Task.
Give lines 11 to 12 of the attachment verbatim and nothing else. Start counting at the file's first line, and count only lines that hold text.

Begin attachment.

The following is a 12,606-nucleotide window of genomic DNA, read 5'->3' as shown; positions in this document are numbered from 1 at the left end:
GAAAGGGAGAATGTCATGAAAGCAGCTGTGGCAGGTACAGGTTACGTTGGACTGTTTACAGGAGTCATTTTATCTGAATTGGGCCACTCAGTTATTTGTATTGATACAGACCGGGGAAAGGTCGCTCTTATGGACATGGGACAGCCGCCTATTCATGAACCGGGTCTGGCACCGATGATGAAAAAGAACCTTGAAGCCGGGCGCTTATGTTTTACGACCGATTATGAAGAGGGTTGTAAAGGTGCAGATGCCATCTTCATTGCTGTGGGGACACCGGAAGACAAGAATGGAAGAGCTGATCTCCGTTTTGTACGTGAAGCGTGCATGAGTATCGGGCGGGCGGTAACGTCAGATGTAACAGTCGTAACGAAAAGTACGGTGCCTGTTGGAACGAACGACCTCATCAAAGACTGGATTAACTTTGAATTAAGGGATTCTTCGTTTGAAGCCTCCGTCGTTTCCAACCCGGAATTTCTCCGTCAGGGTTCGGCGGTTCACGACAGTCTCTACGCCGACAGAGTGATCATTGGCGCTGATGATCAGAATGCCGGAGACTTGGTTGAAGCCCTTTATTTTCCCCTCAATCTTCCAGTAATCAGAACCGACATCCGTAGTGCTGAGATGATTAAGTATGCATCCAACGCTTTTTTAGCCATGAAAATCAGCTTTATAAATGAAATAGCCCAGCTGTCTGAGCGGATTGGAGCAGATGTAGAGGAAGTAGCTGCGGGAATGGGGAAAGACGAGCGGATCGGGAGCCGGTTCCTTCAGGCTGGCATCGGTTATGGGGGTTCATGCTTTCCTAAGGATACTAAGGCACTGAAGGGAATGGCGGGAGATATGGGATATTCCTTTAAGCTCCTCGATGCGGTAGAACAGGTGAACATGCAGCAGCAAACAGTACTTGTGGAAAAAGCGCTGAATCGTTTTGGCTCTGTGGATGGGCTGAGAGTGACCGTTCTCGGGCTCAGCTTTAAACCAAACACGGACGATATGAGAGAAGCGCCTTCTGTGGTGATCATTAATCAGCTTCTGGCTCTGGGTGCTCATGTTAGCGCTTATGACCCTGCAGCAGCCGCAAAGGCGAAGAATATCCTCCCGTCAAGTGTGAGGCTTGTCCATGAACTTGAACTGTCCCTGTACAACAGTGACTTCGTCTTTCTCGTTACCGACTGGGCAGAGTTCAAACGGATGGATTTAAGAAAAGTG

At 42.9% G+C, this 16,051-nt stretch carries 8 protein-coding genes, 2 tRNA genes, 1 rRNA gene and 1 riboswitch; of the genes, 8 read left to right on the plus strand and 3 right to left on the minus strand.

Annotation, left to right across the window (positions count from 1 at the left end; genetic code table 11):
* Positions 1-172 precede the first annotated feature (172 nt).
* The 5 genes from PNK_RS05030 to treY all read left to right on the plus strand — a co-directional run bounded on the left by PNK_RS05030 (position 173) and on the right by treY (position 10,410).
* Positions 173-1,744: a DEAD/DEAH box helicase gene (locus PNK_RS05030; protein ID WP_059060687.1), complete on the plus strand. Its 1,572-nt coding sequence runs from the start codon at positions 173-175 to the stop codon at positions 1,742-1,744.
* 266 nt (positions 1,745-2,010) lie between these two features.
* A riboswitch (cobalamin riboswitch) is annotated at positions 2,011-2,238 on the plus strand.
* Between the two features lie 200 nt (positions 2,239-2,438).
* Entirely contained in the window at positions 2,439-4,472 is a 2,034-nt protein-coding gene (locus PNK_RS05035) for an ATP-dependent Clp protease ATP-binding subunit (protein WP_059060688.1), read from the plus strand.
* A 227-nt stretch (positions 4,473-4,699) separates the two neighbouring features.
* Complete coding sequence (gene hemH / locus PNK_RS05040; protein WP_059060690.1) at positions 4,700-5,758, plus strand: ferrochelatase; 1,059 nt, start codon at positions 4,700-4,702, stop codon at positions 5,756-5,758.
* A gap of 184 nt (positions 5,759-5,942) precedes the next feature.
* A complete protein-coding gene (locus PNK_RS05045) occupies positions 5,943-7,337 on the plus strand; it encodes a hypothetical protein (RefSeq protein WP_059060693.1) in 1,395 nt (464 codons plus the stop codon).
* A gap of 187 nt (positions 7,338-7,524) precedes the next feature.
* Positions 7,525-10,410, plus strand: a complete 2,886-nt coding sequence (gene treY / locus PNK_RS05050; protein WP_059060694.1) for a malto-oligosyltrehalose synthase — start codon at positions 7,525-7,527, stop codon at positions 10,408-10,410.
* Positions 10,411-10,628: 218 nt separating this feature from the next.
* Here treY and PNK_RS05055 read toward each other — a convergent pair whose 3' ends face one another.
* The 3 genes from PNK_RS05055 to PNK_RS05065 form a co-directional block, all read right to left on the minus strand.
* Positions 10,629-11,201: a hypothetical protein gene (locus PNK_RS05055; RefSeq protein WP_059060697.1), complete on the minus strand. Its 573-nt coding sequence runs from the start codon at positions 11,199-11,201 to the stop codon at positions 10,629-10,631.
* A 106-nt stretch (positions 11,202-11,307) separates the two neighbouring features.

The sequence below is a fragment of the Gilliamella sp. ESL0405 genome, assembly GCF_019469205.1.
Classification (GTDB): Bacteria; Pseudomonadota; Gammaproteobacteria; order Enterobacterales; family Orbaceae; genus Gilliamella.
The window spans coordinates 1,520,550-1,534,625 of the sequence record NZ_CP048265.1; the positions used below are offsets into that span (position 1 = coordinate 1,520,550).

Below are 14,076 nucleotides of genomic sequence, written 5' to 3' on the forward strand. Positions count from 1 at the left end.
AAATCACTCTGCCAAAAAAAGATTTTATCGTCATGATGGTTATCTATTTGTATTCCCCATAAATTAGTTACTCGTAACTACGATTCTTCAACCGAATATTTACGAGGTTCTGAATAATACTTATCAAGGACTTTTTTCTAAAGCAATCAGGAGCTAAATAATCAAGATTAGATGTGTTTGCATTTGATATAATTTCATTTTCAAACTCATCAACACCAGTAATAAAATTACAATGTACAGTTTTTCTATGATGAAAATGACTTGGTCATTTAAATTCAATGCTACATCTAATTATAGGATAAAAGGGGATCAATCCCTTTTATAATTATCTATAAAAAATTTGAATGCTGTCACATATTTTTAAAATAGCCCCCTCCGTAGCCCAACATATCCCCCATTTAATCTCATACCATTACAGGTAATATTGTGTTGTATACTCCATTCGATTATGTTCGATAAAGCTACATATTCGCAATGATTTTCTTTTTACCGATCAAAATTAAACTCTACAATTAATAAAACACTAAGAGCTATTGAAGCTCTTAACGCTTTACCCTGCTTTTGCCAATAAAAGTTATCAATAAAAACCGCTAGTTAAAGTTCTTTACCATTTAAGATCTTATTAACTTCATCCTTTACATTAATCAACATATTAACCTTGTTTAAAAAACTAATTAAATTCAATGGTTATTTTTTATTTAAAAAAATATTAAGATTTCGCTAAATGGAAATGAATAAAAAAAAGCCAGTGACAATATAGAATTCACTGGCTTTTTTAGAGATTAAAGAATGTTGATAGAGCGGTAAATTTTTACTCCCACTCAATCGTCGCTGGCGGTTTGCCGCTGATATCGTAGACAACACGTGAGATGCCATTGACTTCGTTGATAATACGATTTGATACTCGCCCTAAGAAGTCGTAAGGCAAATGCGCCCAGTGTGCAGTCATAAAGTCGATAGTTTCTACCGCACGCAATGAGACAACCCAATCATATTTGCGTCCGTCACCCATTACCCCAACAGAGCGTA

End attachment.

* Entirely contained in the window at positions 2,439-4,472 is a 2,034-nt protein-coding gene (locus PNK_RS05035) for an ATP-dependent Clp protease ATP-binding subunit (protein WP_059060688.1), read from the plus strand.
* A 227-nt stretch (positions 4,473-4,699) separates the two neighbouring features.